West Nile Virus Cases Have Been Reported in Carson City, Douglas - KTVN Channel 2 - Reno Tahoe Sparks News, Weather, Video

West Nile Virus Cases Have Been Reported in Carson City, Douglas County and Lyon County

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West Nile Virus cases continue to be reported in Carson City, Douglas County, and Lyon County according to Carson City Health and Human Services (CCHHS).

Residents can take the following precautions to prevent an increase in the mosquito population in and around their homes:

• Clear the yard area of any free-standing water that may become a mosquito breeding-ground

• Wear long sleeves and long pants in mosquito prone areas

• Use mosquito repellant (especially during the dawn and dusk hours) containing DEET, Picaridin, Oil of Lemon Eucalyptus, or IR3535 and follow label precautions

• Repair any window screens that provide entry for mosquitoes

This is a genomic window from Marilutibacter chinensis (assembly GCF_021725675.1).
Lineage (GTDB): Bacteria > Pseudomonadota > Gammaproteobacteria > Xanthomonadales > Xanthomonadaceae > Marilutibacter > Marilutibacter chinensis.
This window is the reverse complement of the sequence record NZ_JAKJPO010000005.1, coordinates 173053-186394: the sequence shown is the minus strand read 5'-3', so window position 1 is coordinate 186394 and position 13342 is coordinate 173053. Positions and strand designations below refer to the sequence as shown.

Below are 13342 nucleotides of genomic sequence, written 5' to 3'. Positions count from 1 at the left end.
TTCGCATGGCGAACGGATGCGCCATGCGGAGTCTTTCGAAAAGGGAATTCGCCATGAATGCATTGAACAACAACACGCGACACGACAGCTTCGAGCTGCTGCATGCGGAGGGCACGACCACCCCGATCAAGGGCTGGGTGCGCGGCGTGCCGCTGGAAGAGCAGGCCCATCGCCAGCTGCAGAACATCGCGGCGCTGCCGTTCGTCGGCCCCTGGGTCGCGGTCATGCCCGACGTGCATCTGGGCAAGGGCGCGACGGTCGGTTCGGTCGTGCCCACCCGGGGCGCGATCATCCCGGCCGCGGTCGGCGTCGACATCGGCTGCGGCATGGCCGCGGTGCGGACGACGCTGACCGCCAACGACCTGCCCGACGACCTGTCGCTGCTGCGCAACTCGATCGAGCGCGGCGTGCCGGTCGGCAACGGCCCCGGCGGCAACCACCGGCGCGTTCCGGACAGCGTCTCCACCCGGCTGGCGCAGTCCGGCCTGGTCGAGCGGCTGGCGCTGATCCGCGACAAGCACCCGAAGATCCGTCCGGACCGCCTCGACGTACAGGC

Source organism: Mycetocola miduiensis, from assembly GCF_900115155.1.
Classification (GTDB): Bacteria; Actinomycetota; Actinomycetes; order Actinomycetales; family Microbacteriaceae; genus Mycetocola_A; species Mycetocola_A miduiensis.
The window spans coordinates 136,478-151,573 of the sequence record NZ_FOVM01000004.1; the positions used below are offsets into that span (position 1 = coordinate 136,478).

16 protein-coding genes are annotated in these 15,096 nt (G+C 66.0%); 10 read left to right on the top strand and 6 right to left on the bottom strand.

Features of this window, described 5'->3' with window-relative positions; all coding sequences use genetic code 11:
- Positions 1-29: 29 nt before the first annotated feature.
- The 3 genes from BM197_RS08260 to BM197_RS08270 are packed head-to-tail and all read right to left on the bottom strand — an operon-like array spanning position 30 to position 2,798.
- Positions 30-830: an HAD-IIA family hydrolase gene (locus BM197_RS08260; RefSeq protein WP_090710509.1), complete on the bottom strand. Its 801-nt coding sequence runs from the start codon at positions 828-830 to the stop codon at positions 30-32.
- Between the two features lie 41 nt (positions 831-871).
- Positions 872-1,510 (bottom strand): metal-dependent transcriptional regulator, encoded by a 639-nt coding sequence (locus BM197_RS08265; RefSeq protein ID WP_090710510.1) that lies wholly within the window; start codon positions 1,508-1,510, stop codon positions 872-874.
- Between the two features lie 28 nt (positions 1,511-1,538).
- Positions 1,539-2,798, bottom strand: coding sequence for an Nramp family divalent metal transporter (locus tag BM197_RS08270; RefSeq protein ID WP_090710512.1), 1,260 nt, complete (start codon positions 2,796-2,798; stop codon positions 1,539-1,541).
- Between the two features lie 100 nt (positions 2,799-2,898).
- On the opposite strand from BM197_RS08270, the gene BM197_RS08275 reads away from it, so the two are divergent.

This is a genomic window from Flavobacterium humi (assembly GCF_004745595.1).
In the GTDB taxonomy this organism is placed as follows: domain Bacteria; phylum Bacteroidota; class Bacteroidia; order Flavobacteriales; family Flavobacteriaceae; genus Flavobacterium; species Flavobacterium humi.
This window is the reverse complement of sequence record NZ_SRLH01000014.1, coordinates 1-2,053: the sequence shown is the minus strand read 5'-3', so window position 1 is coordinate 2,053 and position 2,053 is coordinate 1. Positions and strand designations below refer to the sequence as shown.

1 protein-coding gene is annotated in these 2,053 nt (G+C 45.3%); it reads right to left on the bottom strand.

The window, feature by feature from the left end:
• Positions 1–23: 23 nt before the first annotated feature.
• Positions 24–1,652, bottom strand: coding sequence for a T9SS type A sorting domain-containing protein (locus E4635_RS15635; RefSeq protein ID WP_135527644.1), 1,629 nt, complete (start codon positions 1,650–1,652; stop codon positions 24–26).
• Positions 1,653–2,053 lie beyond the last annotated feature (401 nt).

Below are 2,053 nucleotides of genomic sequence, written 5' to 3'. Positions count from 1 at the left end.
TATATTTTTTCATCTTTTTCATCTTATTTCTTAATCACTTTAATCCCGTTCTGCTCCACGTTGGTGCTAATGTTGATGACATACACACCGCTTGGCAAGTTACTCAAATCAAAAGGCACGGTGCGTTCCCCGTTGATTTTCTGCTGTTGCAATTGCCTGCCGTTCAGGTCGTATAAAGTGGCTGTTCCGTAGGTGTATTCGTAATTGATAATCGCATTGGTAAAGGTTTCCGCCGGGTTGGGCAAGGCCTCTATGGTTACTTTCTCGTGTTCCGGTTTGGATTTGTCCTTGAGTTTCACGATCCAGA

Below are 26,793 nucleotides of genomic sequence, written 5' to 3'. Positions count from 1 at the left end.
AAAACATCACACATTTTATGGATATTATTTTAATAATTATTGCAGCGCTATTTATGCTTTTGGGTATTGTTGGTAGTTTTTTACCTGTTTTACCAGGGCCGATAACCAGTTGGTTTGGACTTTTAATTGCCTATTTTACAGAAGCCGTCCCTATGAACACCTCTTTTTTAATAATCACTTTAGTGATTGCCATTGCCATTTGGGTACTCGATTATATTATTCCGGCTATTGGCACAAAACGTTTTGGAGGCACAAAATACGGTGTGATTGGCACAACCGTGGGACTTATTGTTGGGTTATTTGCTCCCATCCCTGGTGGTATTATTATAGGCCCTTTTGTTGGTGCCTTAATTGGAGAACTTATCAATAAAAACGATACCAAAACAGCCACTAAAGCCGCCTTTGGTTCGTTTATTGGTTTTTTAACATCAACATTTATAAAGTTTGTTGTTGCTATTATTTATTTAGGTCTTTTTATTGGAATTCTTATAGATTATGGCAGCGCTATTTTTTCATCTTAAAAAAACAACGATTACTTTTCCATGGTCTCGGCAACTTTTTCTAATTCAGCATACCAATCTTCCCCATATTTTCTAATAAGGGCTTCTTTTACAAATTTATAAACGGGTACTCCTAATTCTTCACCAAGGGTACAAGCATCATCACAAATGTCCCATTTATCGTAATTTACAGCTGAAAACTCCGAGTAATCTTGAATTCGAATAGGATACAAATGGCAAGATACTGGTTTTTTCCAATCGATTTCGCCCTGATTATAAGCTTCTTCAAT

• Vaccinate horses for Western Equine Encephalitis (WEE)

• Vaccinate horses for West Nile Virus (WNV). Four effective vaccines exist for horses, but vaccine development for humans is still underway with currently no available product in sight.

• Report night-time mosquito activity to the Health Department at 887-2190.

West Nile Virus is transmitted when mosquitoes feed on infected birds and pass it on to other birds, animals and people.

It is not spread by person-to-person contact.

Many people who are infected with West Nile Virus have no symptoms, but about 1 in 5 will develop flu-like illness. Symptoms include a fever with headache, body aches, joint pains, vomiting, diarrhea, or rash. Most people with this type of West Nile virus disease recover completely, but fatigue and weakness can last for weeks or months.

Less than 1% of people who are infected will develop a serious neurologic illness such as encephalitis or meningitis (inflammation of the brain or surrounding tissues).

The symptoms of neurologic illness can include headache, high fever, neck stiffness, disorientation, coma, tremors, seizures, or paralysis.

If you are experiencing this type of illness, it is important to seek medical treatment.

For other information, visit the Centers for Disease Control and Prevention at

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